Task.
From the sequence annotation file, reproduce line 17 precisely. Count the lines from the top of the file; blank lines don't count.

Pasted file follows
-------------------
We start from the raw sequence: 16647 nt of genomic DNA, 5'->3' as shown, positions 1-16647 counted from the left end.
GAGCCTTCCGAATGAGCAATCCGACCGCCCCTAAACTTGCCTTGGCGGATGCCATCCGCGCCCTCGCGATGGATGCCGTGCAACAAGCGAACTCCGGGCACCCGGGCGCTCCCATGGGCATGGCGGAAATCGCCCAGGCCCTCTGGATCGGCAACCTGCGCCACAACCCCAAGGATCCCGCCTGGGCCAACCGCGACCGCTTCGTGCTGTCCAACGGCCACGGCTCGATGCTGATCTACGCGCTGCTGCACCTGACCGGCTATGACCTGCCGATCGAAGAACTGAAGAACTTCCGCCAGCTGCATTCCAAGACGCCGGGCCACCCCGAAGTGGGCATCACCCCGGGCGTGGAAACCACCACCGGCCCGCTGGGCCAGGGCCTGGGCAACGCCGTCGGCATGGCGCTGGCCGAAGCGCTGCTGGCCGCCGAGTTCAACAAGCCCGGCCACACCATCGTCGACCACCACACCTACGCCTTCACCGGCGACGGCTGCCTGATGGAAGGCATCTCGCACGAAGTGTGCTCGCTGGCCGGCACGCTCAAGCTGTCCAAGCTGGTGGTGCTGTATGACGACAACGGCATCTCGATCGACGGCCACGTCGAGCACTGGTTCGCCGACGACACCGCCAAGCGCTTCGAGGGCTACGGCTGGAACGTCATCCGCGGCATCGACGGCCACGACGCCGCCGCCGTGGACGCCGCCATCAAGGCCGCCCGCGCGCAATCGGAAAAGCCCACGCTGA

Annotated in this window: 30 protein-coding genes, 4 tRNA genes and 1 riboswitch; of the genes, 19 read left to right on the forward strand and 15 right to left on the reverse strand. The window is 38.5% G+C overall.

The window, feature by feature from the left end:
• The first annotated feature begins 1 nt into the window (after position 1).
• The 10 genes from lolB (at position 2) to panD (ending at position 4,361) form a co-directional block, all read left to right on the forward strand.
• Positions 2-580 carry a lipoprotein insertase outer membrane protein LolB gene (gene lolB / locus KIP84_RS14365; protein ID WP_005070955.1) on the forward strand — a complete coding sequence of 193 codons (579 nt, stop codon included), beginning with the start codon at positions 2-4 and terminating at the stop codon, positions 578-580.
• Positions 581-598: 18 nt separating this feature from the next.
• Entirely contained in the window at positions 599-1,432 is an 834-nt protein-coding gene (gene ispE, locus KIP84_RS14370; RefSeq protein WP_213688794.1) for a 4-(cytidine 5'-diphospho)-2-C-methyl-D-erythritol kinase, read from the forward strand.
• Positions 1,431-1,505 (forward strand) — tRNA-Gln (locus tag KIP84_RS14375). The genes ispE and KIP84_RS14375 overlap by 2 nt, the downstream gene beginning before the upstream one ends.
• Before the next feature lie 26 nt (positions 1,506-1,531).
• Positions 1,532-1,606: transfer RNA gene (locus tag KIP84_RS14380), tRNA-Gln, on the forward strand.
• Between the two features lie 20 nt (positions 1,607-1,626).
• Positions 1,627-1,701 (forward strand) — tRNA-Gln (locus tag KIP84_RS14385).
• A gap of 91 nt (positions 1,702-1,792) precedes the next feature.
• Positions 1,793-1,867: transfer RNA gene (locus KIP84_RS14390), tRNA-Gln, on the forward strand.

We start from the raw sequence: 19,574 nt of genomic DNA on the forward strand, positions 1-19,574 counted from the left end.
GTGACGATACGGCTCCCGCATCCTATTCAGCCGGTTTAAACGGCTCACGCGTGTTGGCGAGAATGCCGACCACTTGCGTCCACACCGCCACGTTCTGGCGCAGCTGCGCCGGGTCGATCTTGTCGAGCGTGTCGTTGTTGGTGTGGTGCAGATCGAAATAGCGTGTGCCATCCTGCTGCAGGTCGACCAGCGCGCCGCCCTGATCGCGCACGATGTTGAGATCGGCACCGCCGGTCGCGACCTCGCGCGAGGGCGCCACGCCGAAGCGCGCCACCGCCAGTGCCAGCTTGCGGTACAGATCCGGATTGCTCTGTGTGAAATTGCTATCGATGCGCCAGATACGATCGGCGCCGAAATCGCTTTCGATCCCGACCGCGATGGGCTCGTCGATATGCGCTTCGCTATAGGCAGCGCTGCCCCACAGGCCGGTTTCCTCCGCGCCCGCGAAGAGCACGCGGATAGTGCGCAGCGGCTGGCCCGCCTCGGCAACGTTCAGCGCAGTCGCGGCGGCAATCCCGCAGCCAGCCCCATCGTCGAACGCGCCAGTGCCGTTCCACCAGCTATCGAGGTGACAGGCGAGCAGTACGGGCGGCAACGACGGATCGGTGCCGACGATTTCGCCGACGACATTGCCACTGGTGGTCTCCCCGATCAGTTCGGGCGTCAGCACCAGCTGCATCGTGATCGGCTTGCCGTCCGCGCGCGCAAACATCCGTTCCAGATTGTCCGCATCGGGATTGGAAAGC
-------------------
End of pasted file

We start from the raw sequence: 19,574 nt of genomic DNA on the forward strand, positions 1-19,574 counted from the left end.